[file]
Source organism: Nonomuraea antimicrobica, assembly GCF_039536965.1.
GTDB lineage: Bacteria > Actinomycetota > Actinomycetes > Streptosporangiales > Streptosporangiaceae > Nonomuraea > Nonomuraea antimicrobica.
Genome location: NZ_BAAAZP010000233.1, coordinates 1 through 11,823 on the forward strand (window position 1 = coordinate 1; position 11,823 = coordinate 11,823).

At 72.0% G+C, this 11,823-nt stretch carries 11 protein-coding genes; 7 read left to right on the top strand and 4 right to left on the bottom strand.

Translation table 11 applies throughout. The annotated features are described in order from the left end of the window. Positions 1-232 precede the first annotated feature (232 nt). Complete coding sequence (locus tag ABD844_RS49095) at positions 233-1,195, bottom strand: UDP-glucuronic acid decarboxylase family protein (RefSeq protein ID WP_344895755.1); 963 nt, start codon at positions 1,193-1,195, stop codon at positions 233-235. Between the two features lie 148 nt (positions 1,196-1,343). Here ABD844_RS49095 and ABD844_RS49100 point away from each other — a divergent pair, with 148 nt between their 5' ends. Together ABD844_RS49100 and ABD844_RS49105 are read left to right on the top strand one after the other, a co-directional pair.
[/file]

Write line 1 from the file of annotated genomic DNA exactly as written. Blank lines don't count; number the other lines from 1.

Source organism: Nonomuraea antimicrobica, assembly GCF_039536965.1.